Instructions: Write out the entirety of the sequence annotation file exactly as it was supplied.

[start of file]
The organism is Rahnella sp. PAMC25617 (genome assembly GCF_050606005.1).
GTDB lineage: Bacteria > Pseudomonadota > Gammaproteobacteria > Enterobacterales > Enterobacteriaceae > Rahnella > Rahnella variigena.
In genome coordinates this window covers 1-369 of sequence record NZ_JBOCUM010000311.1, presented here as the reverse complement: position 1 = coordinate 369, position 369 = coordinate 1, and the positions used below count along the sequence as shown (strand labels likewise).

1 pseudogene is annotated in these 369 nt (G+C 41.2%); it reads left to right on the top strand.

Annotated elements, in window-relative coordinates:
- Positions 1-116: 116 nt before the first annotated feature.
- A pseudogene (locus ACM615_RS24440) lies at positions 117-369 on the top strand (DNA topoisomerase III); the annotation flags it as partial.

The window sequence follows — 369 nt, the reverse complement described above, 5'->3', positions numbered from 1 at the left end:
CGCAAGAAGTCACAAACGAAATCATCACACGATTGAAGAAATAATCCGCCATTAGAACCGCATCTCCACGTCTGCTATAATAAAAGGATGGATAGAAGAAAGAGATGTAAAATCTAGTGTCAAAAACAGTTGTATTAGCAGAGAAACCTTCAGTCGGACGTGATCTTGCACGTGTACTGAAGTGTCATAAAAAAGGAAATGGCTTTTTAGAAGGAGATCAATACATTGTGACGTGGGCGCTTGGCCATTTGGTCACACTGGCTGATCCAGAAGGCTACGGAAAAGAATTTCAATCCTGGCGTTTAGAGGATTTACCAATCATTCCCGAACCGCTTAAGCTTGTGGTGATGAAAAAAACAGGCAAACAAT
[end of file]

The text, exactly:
The organism is Rahnella sp. PAMC25617 (genome assembly GCF_050606005.1).
GTDB lineage: Bacteria > Pseudomonadota > Gammaproteobacteria > Enterobacterales > Enterobacteriaceae > Rahnella > Rahnella variigena.
In genome coordinates this window covers 1-369 of sequence record NZ_JBOCUM010000311.1, presented here as the reverse complement: position 1 = coordinate 369, position 369 = coordinate 1, and the positions used below count along the sequence as shown (strand labels likewise).

1 pseudogene is annotated in these 369 nt (G+C 41.2%); it reads left to right on the top strand.

Annotated elements, in window-relative coordinates:
- Positions 1-116: 116 nt before the first annotated feature.
- A pseudogene (locus ACM615_RS24440) lies at positions 117-369 on the top strand (DNA topoisomerase III); the annotation flags it as partial.

The window sequence follows — 369 nt, the reverse complement described above, 5'->3', positions numbered from 1 at the left end:
CGCAAGAAGTCACAAACGAAATCATCACACGATTGAAGAAATAATCCGCCATTAGAACCGCATCTCCACGTCTGCTATAATAAAAGGATGGATAGAAGAAAGAGATGTAAAATCTAGTGTCAAAAACAGTTGTATTAGCAGAGAAACCTTCAGTCGGACGTGATCTTGCACGTGTACTGAAGTGTCATAAAAAAGGAAATGGCTTTTTAGAAGGAGATCAATACATTGTGACGTGGGCGCTTGGCCATTTGGTCACACTGGCTGATCCAGAAGGCTACGGAAAAGAATTTCAATCCTGGCGTTTAGAGGATTTACCAATCATTCCCGAACCGCTTAAGCTTGTGGTGATGAAAAAAACAGGCAAACAAT